Best Practices and Current Trends for Hiring Right, Enhancing Retention, Developing Learning Cultures and Improving Employee Satisfaction
In the early 1980’s, the term was Personnel Administration and the primary focus was, as it states, the administration of personnel matters which, at that time, consisted of ensuring people were paid on time, tracking timesheets and signing them up for (and administering) benefits.
- Consequently, the field of personnel administration was an administrative, tactical and reactive function; those employed within this capacity were often secretary’s that didn’t customarily possess a formal education and/or training in the field and, instead, learned about recruiting, company policies and the like on-the-job; they were also generally woman.
In the early 1990’s, the term was Human Resources Management and the focus expanded considerably to include a host of contemporary functions such as leadership development/training, team-building, performance management and even employee satisfaction.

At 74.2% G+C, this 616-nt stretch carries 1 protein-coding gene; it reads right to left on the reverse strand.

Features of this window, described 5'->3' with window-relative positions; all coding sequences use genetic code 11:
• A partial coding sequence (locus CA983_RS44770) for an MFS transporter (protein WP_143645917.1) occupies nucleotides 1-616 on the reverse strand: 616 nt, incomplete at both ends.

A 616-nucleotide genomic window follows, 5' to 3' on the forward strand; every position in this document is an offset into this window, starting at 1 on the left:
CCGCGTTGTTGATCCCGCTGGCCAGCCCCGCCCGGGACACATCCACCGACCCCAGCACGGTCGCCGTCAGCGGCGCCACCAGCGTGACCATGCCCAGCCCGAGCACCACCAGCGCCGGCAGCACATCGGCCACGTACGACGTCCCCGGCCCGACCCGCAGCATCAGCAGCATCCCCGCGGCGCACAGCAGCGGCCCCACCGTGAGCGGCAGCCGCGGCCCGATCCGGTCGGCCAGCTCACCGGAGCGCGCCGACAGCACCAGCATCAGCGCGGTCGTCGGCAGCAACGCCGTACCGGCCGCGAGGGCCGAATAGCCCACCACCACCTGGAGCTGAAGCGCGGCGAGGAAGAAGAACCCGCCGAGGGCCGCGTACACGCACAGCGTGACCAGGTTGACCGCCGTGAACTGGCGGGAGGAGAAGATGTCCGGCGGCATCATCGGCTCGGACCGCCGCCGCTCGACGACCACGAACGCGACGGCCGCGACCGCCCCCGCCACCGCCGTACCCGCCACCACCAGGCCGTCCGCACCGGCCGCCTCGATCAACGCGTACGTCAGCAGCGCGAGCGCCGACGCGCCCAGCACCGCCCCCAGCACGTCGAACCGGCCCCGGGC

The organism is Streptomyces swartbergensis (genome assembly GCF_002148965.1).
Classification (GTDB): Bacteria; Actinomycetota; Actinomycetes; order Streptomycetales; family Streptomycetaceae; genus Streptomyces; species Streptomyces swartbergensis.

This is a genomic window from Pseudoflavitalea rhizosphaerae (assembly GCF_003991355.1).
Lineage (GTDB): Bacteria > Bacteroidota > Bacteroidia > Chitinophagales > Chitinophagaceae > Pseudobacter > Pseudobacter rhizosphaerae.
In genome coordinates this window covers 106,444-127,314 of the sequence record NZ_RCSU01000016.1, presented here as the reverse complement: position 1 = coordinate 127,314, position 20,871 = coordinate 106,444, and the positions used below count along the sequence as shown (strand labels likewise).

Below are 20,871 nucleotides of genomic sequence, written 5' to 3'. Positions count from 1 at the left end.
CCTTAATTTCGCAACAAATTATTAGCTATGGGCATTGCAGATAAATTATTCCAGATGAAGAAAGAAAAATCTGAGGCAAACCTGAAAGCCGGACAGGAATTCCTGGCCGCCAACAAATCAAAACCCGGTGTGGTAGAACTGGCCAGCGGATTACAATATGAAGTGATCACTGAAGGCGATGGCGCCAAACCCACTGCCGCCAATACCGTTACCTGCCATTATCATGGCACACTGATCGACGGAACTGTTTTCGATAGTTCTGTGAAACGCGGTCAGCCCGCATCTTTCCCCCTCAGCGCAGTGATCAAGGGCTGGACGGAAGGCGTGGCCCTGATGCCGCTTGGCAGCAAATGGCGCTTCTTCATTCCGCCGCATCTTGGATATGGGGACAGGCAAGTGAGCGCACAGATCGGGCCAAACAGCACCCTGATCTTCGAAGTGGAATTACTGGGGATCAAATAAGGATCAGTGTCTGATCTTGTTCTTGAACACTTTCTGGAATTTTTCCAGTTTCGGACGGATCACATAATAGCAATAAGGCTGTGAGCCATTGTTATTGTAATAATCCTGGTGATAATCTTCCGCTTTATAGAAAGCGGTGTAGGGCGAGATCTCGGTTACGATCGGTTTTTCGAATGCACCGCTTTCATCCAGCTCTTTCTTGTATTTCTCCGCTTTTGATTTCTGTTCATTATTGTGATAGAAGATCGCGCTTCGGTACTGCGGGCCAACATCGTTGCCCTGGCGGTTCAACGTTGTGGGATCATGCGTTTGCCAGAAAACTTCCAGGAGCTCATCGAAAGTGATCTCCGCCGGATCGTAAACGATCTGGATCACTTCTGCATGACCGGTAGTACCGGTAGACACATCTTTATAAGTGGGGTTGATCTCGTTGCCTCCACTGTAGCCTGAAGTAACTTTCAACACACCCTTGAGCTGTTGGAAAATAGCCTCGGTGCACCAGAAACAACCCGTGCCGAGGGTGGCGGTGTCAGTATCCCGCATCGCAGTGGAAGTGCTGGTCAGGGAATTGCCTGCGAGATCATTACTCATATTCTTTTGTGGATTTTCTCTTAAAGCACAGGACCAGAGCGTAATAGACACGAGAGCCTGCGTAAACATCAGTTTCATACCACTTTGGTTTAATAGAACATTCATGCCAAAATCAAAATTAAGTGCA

- While HRM began to explore how their role could be strategic in nature, it still had the perception of being the enforcer of rules and regulations rather than a 24/7 strategic business partner.
In the early 2000’s, HRM and OD became more specialized within their respective functions. HRM’s “maturity” came into prominence when most organizations began to see how a strategic business partnership could benefit the entire organization and, more importantly, help to enhance the bottom line by:
- Enhancing productivity through staff development/training,
- Taking down the walls of HR from that of a secluded department housed in the basement to one that allowed each HR business partner to reside with the team/department which they’re supporting
- Maintaining a “pulse” on the culture to ensure that liability is mitigated, staff retention improves, accountability is enhanced and both employee satisfaction and productivity remain at their optimal levels.
- Being held accountableto employee satisfaction.
In 2017, the role of the HR Business Partner continues to change as competition for talent has once again become highly competitive.